I thought to myself what could I have done to cause this? I believed it was an allergic reaction, but to what? I thought back when I had used Carmex on my lips for two nights in a row. Carmex contains ingredients that causes lips to peel because it is not actually for the lips. It's for the peeling of cold sores. To make a long story short to get cured I used hydrocortizone 0.1. Only a little because this helped peel off the dead skin from my lips.
I believe this helped some but what helped me the most is taking fish oil pills 3 times a day. It gives the directions on the bottle. What fish oil does is not only lubricates from the inside but also thins your blood. This isn't a bad thing being that the allergic reaction from Carmex was still in my blood. Also, during my healing process I used aquaphor. Other natural oils may help, but aquaphor worked the best for me because it's not only a good moisturizer but it hides the peeling really well while you're healing yourself. You only have to apply a small amount. Along with that I made sure to eat healthy and fresh foods and got plenty of exercise. I had Exfoliative Cheilitis for about 6 or 7 months. I discovered taking fish oil maybe on the 5th or 6th month. I was cured in maybe a month in a half. I hope this helps someone.
Replied by Ivan
New York, New York
Replied by Abdul Rauof
I've had this problem for over four months. I thought it was just extremely dry/chapped lips, but when it got really bad I went looking for solutions on the web, and I discovered that it was actually exfoliative cheilitis. The cause is unknown and there's no "official" medical treatment. Doctors and dermatologists are completely clueless. Ugh! Anyway, after days and days of researching and reading peoples' experiences on other websites, it became apparent that almost no one had found a cure. So, I decided to try something I haven't seen anybody try yet.
This protocol was inspired by popular [Ted's] remedies here on EC. I'm working under the assumption that this is some kind of bacterial and/or fungal infection.
This is what I used:
Borax ("20 Mule Team")
3% hydrogen peroxide
Whole Foods "365" shampoo
Pure HPA lanolin ("Lansinoh")
Pure cold pressed Castor oil ("Home Health")
Bottled purified water
I prepared these solutions and kept them handy by the sink:
---> Borax solution (dissolve 2 Tablespoons of borax in 1 liter/quart of purified water). This amount should be enough to last about four days.
---> Borax/hydrogen peroxide solution (4 parts borax solution and 1 part hydrogen peroxide). Put it in a one liter/quart bottle.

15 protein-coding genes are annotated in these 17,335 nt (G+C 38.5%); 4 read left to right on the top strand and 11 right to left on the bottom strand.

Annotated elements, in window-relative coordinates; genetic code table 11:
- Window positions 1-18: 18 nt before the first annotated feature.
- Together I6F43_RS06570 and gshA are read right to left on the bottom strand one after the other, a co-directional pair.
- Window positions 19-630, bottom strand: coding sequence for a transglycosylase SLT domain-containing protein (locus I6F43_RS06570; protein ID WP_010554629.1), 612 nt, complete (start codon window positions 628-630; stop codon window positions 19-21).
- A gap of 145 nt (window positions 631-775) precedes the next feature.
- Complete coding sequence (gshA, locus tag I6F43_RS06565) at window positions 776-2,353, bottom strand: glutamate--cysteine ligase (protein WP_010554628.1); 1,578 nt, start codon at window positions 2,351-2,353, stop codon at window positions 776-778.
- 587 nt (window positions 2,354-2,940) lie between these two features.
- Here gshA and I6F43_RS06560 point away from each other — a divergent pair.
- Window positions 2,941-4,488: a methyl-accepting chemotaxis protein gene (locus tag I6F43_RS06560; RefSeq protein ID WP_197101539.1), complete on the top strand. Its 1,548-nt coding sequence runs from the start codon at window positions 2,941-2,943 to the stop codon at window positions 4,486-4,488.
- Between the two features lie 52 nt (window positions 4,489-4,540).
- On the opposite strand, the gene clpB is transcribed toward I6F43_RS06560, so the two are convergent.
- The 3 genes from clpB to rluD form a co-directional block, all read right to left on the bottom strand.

---> Shampoo solution (1 part mild natural shampoo and 1 part purified water). An 8-ounce bottle of this would be enough to last a long time.
THIS IS MY PROTOCOL: I did this routine twice a day (morning after breakfast, and evening after dinner). It takes about 5 minutes.
Brush teeth with water only (no toothpaste! ) to remove food particles. Rinse.
Pour some of the borax/hydrogen peroxide solution into a glass. Wet toothbrush with the borax/hp solution and brush teeth. Rinse mouth with borax/hp solution.
Then wash lips very gently with the mild shampoo solution. Rinse well.
Take another sip of the borax/hp solution and gargle and swish with it for about 20 seconds. Spit it out. Rinse mouth with more borax/hp solution.
Pat-dry the skin surrounding the lips. Then wet the lips with the borax/hp solution and allow to air dry. Then gently apply glycerin to lips, and then a thin coating (one tiny drop) of castor oil.
I did this routine twice a day (morning after breakfast, and evening after dinner). After lunch I only brushed with water and/or borax solution and re-applied the glycerin and castor oil. The thick flakes/crusts on my lips fell off on the third and fourth day after I started with this protocol, leaving smooth lips. They were a little raw/inflamed where the crusts had been, but I continued with the protocol for a couple more days. Don't rub or pull the dead skin flakes/crusts. If they didn't fall off during all the washing and rinsing, just leave them alone. They'll fall off when they're ready.
Same as Week 1, but using the borax solution only (no hydrogen peroxide), and Lansinoh instead of glycerin.
I'm still doing this routine twice a day. I'm at the end of week 2, and my lips are still soft and have not hardened or peeled at all. But they're still delicate and a bit sensitive. I'll continue the same protocol as my 'Week 2' for another week and see if I need to make changes. I'm very happy with the results of this method so far. I carry some of the borax solution in a little plastic bottle and the Lansinoh with me in case I need to use them when I'm out.
Replied by Dee
Replied by Ash
Replied by Dee